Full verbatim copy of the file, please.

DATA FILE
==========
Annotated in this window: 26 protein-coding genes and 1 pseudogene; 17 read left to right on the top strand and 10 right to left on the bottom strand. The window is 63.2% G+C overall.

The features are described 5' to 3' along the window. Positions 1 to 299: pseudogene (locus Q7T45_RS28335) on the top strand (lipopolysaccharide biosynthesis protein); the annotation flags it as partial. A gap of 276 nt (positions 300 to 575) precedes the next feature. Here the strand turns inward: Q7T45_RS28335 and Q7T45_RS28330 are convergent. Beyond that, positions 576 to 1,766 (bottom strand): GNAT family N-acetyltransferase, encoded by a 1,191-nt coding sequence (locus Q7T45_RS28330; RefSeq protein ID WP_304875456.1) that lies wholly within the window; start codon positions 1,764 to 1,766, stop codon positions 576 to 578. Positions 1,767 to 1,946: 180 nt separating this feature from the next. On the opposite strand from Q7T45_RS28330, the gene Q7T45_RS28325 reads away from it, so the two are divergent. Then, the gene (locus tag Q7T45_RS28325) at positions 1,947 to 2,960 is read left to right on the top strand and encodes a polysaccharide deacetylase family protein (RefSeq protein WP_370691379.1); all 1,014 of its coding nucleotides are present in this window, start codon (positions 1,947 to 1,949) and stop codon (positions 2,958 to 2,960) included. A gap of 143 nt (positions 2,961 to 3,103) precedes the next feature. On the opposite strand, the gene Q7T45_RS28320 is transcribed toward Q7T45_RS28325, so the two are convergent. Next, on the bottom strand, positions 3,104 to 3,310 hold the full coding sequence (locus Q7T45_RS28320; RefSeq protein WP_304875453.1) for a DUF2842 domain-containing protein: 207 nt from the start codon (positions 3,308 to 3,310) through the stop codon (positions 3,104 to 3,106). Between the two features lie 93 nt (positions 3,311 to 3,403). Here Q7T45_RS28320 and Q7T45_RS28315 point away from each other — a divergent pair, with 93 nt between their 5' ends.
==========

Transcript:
Annotated in this window: 26 protein-coding genes and 1 pseudogene; 17 read left to right on the top strand and 10 right to left on the bottom strand. The window is 63.2% G+C overall.

The features are described 5' to 3' along the window. Positions 1 to 299: pseudogene (locus Q7T45_RS28335) on the top strand (lipopolysaccharide biosynthesis protein); the annotation flags it as partial. A gap of 276 nt (positions 300 to 575) precedes the next feature. Here the strand turns inward: Q7T45_RS28335 and Q7T45_RS28330 are convergent. Beyond that, positions 576 to 1,766 (bottom strand): GNAT family N-acetyltransferase, encoded by a 1,191-nt coding sequence (locus Q7T45_RS28330; RefSeq protein ID WP_304875456.1) that lies wholly within the window; start codon positions 1,764 to 1,766, stop codon positions 576 to 578. Positions 1,767 to 1,946: 180 nt separating this feature from the next. On the opposite strand from Q7T45_RS28330, the gene Q7T45_RS28325 reads away from it, so the two are divergent. Then, the gene (locus tag Q7T45_RS28325) at positions 1,947 to 2,960 is read left to right on the top strand and encodes a polysaccharide deacetylase family protein (RefSeq protein WP_370691379.1); all 1,014 of its coding nucleotides are present in this window, start codon (positions 1,947 to 1,949) and stop codon (positions 2,958 to 2,960) included. A gap of 143 nt (positions 2,961 to 3,103) precedes the next feature. On the opposite strand, the gene Q7T45_RS28320 is transcribed toward Q7T45_RS28325, so the two are convergent. Next, on the bottom strand, positions 3,104 to 3,310 hold the full coding sequence (locus Q7T45_RS28320; RefSeq protein WP_304875453.1) for a DUF2842 domain-containing protein: 207 nt from the start codon (positions 3,308 to 3,310) through the stop codon (positions 3,104 to 3,106). Between the two features lie 93 nt (positions 3,311 to 3,403). Here Q7T45_RS28320 and Q7T45_RS28315 point away from each other — a divergent pair, with 93 nt between their 5' ends.